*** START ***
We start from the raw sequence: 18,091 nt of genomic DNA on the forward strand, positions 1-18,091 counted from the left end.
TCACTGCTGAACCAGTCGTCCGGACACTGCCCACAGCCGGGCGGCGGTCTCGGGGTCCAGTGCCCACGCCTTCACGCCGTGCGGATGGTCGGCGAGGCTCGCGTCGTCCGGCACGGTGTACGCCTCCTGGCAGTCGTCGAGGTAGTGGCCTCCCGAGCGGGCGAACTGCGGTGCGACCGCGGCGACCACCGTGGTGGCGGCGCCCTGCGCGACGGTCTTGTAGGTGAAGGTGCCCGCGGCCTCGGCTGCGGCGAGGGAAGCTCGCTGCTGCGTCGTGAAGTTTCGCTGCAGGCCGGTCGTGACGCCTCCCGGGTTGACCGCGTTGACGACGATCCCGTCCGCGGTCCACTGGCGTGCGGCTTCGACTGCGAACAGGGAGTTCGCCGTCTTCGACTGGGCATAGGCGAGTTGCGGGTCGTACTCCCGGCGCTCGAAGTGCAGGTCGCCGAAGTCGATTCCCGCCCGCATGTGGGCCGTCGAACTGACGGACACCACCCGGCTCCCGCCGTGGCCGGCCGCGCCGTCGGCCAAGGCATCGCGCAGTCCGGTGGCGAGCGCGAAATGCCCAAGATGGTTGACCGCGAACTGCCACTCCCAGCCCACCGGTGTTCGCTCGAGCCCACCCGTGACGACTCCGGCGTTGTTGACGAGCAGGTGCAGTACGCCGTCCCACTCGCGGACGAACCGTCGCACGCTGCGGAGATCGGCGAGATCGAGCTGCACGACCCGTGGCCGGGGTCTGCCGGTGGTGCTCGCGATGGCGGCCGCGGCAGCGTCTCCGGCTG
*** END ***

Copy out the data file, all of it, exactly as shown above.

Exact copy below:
We start from the raw sequence: 18,091 nt of genomic DNA on the forward strand, positions 1-18,091 counted from the left end.
TCACTGCTGAACCAGTCGTCCGGACACTGCCCACAGCCGGGCGGCGGTCTCGGGGTCCAGTGCCCACGCCTTCACGCCGTGCGGATGGTCGGCGAGGCTCGCGTCGTCCGGCACGGTGTACGCCTCCTGGCAGTCGTCGAGGTAGTGGCCTCCCGAGCGGGCGAACTGCGGTGCGACCGCGGCGACCACCGTGGTGGCGGCGCCCTGCGCGACGGTCTTGTAGGTGAAGGTGCCCGCGGCCTCGGCTGCGGCGAGGGAAGCTCGCTGCTGCGTCGTGAAGTTTCGCTGCAGGCCGGTCGTGACGCCTCCCGGGTTGACCGCGTTGACGACGATCCCGTCCGCGGTCCACTGGCGTGCGGCTTCGACTGCGAACAGGGAGTTCGCCGTCTTCGACTGGGCATAGGCGAGTTGCGGGTCGTACTCCCGGCGCTCGAAGTGCAGGTCGCCGAAGTCGATTCCCGCCCGCATGTGGGCCGTCGAACTGACGGACACCACCCGGCTCCCGCCGTGGCCGGCCGCGCCGTCGGCCAAGGCATCGCGCAGTCCGGTGGCGAGCGCGAAATGCCCAAGATGGTTGACCGCGAACTGCCACTCCCAGCCCACCGGTGTTCGCTCGAGCCCACCCGTGACGACTCCGGCGTTGTTGACGAGCAGGTGCAGTACGCCGTCCCACTCGCGGACGAACCGTCGCACGCTGCGGAGATCGGCGAGATCGAGCTGCACGACCCGTGGCCGGGGTCTGCCGGTGGTGCTCGCGATGGCGGCCGCGGCAGCGTCTCCGGCTG